Hanging Wedding Dress

Brookelyn Photography

Couturier, dressmaker, off the peg - there's more to choosing your dress than meets the eye.

Aaah the wedding dress. For most brides choosing it is one of the most challenging but thrilling aspects of planning the big day. The question is: who is going to make it?

You see besides deciding whether you’re after something convention, something slinky, something embellished, to veil or not to veil and all of the other critical choices involved in creating your outfit, you’ll need to work out whether you’re buying couture, employing a dressmaker or purchasing off the rack.

To be honest it’s possible that all three could make a version of a very similar dress, but the similarities may be superficial – but there’s nothing wrong with planning to “fake it until you make it” either!

For many brides the choice will come down to budget, with couture designed (and handmade) dresses obviously attracting a significantly higher price point than the creation by a local dressmaker or a gown you may find in a bridal boutique stocking a range of labels.
The choice may also come down to how much you’re willing to pay for a dress. Just because you can afford an original couture gown doesn’t mean you’ll necessarily want to commit that amount to a dress you’ll only wear once. Having said that, for some brides there’s not such thing as a price too high for the dress of their dreams.

Hanging Wedding Dress

Bryon Loves Fawn

Some brides are lucky enough to find that dress of their dreams ready made in a boutique with only a few minor alterations necessary to ensure the perfect fit. If you fit into this category – enjoy it – you’ll look fabulous and probably have some extra in the kitty to spend on shoes!

And remember that a good dressmaker is a popular alternative if your budget doesn’t stretch to couture but you can’t find what you’re after on a hanger. 

To some extent the difference between dressmaking and couture is an issue of semantics since dressmaking refers to the more technical side of garment making while couture leans to the creative design.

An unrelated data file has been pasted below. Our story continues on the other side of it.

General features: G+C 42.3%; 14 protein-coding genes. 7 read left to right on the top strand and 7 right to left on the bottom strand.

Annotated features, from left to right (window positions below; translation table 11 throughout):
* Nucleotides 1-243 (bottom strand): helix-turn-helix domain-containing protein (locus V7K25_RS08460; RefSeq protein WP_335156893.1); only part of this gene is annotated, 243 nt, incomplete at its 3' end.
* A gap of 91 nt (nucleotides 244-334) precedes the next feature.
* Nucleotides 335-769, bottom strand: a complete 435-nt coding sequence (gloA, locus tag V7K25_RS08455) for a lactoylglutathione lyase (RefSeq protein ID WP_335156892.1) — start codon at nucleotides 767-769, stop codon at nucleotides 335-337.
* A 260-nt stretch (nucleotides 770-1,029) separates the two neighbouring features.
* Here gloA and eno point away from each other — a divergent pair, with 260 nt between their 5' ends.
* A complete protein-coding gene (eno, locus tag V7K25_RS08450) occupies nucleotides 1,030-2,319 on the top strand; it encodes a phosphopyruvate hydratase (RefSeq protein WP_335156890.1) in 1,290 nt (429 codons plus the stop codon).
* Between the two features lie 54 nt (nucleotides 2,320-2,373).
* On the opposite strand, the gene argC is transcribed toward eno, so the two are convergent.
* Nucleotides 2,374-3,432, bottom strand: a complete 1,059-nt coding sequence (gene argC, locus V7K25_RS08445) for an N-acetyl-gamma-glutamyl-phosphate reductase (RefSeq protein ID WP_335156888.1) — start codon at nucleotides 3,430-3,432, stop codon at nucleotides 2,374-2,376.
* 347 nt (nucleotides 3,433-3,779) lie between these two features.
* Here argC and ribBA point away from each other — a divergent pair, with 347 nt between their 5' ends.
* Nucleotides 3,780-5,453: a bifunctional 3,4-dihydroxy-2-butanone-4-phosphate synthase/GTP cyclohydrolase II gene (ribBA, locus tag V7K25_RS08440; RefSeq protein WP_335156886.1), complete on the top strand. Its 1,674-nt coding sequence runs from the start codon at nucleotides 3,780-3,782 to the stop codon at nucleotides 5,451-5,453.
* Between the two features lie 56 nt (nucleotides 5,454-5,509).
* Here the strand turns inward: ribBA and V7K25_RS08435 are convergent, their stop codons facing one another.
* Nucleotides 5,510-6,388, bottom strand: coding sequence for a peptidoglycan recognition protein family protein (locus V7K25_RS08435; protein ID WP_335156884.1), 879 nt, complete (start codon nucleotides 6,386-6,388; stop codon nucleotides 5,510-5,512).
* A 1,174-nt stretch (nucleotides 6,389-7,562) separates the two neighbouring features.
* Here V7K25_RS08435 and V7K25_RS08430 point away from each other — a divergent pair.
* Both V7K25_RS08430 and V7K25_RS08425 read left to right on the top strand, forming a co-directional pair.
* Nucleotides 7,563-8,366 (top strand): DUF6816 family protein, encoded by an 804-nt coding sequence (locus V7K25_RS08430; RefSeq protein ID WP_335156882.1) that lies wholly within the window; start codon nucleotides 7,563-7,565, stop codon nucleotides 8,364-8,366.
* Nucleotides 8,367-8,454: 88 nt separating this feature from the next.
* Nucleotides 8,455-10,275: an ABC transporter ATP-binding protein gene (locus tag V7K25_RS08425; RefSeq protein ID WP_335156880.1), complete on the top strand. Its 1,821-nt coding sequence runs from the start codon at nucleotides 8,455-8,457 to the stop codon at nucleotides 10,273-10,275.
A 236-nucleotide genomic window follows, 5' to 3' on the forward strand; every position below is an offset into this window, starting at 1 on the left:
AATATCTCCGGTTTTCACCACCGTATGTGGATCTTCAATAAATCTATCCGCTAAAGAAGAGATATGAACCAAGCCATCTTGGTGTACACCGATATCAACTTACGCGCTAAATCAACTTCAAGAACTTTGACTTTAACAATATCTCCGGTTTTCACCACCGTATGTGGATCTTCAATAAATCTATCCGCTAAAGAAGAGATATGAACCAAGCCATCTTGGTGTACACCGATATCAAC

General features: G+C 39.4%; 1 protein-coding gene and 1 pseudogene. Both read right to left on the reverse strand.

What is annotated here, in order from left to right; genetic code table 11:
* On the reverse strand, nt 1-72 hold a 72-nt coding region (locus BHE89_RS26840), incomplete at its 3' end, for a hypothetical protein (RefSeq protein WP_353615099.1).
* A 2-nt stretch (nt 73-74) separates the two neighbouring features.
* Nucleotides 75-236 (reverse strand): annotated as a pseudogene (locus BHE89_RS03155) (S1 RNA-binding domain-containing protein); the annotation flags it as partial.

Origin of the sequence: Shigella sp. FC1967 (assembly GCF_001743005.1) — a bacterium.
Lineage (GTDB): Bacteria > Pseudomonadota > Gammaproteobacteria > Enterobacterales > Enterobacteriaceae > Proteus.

To allay any confusion, here’s a brief outline of the key differences between couture, dressmaker and off-the-peg creations.

Couture

Couture' is the French word for 'sewing'. Essentially, with a couture gown the only limit to the look is your imagination (and your finances). Couture dresses often use the finite fabrics and feature extensive beading, embroidery, embellishment and other handcrafted techniques. 

Couture creations are one-of-a-kind and custom-fitted and typically involve many, many hours of detailed hand-finishing which means they should be so well-crafted they could be worn inside out! It’s a little bit of a case of “how long is a piece of string?” but couture gowns will generally take several weeks to several months of full-time work to produce – hence the price tag.

Couture wedding dresses

Marianne Taylor Photography

Dressmaking

Dressmaking, put simply, is the craft of making dresses. It is a skilled trade which usually involves making a gown from a standard pattern which can be changed to a limited extend, but can of course be adjusted for size.

Some people believe nothing can reproduce the 'fits like a glove' quality of couture gowns, however, there are plenty of popular dressmakers out there who disagree, with many blissfully happy brides to back them up.  Fabric specialists like d'Italia offer dressmaking services and use only the finest of bridal fabrics.

Buying Off The Rack

Buying a dress “off the peg” is fairly self-explanatory. These are the dresses you’ll find in boutiques which usually stock a wide range of designs in standard sizes. Buying a dress off the rack has many advantages – you can try on a range of dresses, you’ll pay significantly less than a couture creation and if you’re a standard size you should achieve a great fit. Many “off the peg” dresses are beautifully embellished but unlike couture gowns, any adornments will have been mass-produced rather than handmade.

Sometimes you’ll find “made to measure” dresses which have been drafted to a standard design and are then adjusted to fit (within certain limits), achieving more of a custom fit for a fraction of the price of an original personalised design.

Couture designers such as Rhonda Hemmingway, Luci Dibella and Nicole Michelle Couture usually offer ranges of "Off the peg" wedding dresses from well known international designers, such as Elie Saab, Oscar De La Renta, Vera Wang and Pronovias.

The i-do wedding dress directory includes wedding boutiques, couturiers, dressmakers and wedding fabric specialists. Happy hunting!!

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